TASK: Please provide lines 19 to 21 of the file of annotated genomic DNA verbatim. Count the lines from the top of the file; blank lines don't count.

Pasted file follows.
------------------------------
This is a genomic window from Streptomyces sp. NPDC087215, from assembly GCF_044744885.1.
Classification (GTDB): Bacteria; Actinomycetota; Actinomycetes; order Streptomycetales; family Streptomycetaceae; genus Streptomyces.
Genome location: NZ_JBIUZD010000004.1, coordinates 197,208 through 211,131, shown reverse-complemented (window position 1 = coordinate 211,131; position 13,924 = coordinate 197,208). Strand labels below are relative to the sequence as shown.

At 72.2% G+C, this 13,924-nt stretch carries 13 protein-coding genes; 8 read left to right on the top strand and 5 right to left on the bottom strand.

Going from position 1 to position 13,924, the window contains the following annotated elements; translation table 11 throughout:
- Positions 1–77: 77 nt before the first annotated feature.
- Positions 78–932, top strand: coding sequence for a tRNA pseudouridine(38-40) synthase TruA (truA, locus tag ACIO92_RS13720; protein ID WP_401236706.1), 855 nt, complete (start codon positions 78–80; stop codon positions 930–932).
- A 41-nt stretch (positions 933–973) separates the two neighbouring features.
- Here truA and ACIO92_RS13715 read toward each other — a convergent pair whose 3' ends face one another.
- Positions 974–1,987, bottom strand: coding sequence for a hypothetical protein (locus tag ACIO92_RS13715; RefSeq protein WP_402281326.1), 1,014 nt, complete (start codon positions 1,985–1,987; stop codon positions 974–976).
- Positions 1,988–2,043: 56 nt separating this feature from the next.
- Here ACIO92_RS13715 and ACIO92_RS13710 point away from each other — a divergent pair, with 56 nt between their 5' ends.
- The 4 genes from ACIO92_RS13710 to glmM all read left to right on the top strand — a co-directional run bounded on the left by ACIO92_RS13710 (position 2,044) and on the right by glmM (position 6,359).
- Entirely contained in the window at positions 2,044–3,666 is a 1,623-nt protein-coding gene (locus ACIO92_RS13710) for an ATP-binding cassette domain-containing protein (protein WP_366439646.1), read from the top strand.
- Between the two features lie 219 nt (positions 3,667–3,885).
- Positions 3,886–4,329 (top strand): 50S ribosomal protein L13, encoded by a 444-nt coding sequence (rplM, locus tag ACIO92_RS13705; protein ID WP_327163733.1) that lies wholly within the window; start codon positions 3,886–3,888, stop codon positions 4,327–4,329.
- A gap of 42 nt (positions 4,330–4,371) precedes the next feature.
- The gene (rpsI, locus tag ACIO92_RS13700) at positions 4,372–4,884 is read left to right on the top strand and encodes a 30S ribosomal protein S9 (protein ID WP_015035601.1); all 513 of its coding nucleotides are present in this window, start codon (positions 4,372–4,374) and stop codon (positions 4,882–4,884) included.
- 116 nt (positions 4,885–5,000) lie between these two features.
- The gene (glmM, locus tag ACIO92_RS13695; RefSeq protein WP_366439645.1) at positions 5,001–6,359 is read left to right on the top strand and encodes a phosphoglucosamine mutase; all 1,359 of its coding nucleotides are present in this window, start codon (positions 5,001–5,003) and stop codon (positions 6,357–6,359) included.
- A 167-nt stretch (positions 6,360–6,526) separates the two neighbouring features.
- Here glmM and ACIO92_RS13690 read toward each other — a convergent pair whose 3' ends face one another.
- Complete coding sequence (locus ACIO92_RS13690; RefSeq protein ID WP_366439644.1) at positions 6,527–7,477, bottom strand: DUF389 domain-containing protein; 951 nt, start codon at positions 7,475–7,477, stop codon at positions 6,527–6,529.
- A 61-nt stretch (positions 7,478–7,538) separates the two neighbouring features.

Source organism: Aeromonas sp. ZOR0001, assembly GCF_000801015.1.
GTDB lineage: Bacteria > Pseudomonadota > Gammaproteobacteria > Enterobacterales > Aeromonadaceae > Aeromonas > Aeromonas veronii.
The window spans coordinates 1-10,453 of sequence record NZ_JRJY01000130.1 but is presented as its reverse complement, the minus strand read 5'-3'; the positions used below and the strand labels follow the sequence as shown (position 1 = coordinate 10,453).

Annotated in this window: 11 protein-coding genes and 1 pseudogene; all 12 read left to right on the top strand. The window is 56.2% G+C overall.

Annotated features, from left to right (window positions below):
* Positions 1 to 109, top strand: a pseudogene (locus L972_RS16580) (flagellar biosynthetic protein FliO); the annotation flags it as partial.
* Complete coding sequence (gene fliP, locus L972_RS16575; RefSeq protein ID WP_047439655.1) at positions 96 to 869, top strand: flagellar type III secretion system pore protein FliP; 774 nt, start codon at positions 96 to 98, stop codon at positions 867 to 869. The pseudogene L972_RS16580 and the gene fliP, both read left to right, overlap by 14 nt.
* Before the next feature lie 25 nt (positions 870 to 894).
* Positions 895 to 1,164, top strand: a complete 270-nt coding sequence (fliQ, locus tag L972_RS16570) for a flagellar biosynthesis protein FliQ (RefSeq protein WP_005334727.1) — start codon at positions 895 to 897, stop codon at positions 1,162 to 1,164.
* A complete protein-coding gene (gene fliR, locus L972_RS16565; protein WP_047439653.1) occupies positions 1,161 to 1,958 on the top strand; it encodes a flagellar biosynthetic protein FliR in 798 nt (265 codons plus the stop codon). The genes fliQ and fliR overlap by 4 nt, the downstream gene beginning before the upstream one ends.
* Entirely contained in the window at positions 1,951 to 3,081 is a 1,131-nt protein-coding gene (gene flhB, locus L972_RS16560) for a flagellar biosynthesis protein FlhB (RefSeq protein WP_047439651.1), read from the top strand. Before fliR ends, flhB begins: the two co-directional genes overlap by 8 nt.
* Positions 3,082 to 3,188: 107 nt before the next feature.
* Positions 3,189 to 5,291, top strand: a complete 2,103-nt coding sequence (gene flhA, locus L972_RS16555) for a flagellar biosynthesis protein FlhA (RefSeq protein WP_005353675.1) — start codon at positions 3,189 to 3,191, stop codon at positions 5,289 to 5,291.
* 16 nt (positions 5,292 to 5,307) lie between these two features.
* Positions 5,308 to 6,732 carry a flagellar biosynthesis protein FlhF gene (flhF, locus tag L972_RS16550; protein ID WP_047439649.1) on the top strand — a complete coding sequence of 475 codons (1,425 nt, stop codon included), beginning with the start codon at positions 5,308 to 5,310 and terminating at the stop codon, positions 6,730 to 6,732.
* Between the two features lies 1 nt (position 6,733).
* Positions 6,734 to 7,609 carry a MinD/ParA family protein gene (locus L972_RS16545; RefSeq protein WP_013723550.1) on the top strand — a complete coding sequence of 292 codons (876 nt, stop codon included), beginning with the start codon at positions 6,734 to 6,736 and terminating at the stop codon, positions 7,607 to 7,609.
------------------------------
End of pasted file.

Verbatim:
- 116 nt (positions 4,885–5,000) lie between these two features.
- The gene (glmM, locus tag ACIO92_RS13695; RefSeq protein WP_366439645.1) at positions 5,001–6,359 is read left to right on the top strand and encodes a phosphoglucosamine mutase; all 1,359 of its coding nucleotides are present in this window, start codon (positions 5,001–5,003) and stop codon (positions 6,357–6,359) included.
- A 167-nt stretch (positions 6,360–6,526) separates the two neighbouring features.